Displaced Columbia Heights barber given probation for setting fire at Shoreview barbershop

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A displaced Columbia Heights barber charged with setting a fire inside the Shoreview barbershop where he’d just started working has been put on probation and ordered to pay the shop’s owner for the damage.

Dennis Ambrose Manning was sentenced Friday by Ramsey County District Judge Andrew Gordon under a March plea deal that included the 55-year-old admitting to an added charge of negligent fire, a gross misdemeanor.

Dennis Ambrose Manning (Courtesy of the Ramsey County Sheriff’s Office)

In turn, prosecutors agreed to dismiss first- and second-degree arson felony charges in connection with the Nov. 29 fire at Pauly Ray’s Sports Barbershop, which is in a strip mall at Highway 96 and Lexington Avenue.

Manning’s plea deal also includes a stay of adjudication, meaning if he successfully completes two years probation the charge will be dismissed and he won’t have the conviction on his criminal record. He must pay $5,475 in restitution to Paul Vandeveer, owner of Pauly Ray’s.

Vandeveer told investigators he believed Manning started the blaze as a way to get him to open a new location with him elsewhere.

For 22 years, Manning had run his own shop, Sportsmen’s Barbers in Columbia Heights, before the owner of the building forced him out in November after finding another tenant.

Manning’s customers set up a GoFundMe page for him after word spread that he would be displaced. The effort, which drew local media attention, raised about $8,400 for Manning to set up shop in another location.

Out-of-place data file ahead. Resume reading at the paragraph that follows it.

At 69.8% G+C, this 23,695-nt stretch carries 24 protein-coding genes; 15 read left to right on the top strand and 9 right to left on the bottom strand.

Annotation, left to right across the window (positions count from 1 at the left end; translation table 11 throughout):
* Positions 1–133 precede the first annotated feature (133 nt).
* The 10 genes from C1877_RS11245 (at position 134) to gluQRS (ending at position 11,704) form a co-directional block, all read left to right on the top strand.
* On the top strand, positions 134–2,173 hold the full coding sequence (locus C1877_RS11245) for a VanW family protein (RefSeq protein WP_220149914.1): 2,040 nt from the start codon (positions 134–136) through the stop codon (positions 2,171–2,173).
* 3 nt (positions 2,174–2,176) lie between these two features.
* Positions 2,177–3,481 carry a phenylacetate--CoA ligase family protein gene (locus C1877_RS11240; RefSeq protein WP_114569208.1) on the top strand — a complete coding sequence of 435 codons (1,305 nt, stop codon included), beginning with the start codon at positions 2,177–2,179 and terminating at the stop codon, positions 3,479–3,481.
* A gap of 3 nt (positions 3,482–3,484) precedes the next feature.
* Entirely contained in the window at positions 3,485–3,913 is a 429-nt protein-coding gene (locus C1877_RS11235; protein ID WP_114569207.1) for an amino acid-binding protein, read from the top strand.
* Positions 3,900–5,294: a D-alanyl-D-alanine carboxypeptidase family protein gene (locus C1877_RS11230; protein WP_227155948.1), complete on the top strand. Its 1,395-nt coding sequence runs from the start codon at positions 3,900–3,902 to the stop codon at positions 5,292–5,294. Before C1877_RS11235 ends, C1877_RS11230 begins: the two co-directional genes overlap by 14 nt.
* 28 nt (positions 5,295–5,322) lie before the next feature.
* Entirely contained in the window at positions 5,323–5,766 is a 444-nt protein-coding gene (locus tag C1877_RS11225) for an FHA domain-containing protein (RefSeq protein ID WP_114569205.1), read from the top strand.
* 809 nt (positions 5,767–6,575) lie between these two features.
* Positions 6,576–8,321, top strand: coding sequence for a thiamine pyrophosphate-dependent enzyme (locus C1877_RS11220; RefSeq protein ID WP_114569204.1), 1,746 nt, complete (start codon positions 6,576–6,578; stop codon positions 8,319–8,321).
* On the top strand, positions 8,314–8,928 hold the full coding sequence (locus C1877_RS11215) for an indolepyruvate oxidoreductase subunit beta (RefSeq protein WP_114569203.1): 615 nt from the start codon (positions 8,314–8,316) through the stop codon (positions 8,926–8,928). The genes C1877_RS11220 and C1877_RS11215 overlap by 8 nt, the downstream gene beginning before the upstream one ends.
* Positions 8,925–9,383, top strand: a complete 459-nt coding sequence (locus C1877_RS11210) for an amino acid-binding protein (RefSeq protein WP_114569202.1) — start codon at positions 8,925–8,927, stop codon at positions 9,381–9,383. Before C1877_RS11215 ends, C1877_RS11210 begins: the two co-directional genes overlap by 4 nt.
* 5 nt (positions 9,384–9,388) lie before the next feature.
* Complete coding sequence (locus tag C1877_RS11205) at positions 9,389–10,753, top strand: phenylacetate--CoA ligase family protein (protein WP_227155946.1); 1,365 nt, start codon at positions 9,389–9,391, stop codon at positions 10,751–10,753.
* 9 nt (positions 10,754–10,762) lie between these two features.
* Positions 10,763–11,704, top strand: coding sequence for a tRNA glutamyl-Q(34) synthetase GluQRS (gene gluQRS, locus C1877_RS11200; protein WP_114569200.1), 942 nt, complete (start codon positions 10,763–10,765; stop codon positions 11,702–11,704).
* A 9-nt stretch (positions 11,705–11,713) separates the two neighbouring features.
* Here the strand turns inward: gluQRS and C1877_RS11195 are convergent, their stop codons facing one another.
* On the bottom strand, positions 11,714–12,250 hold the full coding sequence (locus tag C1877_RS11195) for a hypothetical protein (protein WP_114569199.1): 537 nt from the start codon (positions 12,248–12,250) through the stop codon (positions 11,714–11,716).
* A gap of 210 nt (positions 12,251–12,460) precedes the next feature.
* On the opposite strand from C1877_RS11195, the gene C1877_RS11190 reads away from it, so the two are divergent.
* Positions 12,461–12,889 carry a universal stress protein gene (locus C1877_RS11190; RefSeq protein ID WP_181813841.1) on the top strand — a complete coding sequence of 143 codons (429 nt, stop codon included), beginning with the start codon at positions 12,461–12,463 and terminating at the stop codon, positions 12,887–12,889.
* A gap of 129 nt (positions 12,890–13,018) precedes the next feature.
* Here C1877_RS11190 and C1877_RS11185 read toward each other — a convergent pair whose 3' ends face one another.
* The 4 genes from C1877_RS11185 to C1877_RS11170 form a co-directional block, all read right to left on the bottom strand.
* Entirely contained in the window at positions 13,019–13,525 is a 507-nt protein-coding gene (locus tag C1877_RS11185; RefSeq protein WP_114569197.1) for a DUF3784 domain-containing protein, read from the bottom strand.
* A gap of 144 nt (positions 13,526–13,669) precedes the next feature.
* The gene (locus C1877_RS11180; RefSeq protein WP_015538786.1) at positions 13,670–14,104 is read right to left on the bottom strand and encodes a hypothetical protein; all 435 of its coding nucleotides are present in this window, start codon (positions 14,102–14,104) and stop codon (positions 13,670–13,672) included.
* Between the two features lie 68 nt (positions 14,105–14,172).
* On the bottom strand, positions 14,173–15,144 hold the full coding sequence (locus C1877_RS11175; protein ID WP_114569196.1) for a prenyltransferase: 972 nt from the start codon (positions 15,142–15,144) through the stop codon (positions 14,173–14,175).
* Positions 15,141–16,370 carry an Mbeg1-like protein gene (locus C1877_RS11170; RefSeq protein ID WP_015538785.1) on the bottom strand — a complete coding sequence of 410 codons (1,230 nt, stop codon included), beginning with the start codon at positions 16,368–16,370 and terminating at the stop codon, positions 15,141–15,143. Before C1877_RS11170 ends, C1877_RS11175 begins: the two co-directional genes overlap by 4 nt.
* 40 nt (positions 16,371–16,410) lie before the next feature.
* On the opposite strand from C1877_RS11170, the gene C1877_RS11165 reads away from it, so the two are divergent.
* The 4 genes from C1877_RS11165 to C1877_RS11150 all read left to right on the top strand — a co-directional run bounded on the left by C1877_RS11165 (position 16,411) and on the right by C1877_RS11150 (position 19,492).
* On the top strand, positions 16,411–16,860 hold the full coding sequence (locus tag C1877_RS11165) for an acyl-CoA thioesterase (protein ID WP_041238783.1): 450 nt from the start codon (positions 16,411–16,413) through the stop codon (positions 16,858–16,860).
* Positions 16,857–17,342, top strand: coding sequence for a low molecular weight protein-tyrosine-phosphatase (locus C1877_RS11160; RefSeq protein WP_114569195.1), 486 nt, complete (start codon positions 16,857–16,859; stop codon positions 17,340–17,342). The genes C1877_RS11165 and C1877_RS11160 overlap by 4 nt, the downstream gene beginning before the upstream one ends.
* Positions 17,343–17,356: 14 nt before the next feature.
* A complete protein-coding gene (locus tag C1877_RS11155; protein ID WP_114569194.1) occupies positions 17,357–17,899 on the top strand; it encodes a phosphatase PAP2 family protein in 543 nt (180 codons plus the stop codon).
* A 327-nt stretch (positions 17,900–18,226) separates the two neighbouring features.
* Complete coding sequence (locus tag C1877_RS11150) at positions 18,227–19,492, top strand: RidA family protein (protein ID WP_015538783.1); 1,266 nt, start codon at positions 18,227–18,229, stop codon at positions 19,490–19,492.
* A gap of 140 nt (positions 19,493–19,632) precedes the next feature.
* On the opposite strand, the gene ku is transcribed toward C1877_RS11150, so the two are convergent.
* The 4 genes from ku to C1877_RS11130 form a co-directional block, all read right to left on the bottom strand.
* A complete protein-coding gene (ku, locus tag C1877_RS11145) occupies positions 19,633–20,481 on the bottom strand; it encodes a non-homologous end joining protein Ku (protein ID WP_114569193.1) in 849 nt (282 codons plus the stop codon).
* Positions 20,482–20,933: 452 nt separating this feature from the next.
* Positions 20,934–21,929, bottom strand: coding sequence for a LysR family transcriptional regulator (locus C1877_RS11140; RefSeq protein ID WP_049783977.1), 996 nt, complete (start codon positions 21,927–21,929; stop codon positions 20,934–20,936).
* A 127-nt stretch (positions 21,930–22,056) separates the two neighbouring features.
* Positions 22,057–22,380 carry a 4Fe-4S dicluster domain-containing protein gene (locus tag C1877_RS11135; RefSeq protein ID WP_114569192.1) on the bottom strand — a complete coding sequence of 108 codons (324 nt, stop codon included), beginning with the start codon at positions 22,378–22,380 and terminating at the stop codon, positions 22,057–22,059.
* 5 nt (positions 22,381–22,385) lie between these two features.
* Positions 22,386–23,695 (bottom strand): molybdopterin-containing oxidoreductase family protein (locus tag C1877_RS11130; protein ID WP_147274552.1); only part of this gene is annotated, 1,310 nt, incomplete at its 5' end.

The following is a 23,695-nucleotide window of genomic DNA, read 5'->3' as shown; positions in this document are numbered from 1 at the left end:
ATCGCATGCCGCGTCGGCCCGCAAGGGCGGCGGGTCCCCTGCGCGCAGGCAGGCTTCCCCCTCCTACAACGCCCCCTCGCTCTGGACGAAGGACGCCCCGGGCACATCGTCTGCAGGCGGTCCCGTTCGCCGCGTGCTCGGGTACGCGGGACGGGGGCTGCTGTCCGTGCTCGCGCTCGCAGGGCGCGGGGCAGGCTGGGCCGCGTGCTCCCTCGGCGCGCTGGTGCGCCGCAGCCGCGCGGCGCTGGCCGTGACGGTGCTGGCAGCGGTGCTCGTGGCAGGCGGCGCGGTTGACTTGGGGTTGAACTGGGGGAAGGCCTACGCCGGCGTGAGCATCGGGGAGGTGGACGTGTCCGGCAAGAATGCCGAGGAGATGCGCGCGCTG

In the meantime, Manning called up Vandeveer, who rented a chair from Manning at Sportsmen’s for four years before he opened Pauly Ray’s in 2017. Vandeveer offered Manning a chair to rent at his shop, going so far as to let him set up a few of his arcade games and put a small Sportsmen’s sign outside.

He said he lit a string

Ramsey County sheriff’s deputies and firefighters were sent to Pauly Ray’s just before 7 p.m. Nov. 29 on a report of a fire inside the closed business. Manning had been working from the shop for just two days.

Firefighters forced their way into the barbershop, which was fully engulfed in smoke.

The shop’s floors were flooded with water from the sprinkler system, which put out the fire. Firefighters determined the fire started in the northeast part of the shop near a video game area.

According to the criminal complaint, surveillance video showed Manning inside the barbershop just before 6:30 p.m. He pulled a lighter from his pocket. He bent down and sparked the lighter, igniting a cloth on top of an arcade console, the complaint says.

Manning turned around and walked to an exit, looking behind him as he left the shop. The fire burned continuously and accelerated in intensity, with embers from the lit cloth falling onto chairs underneath the arcade console and igniting them as well.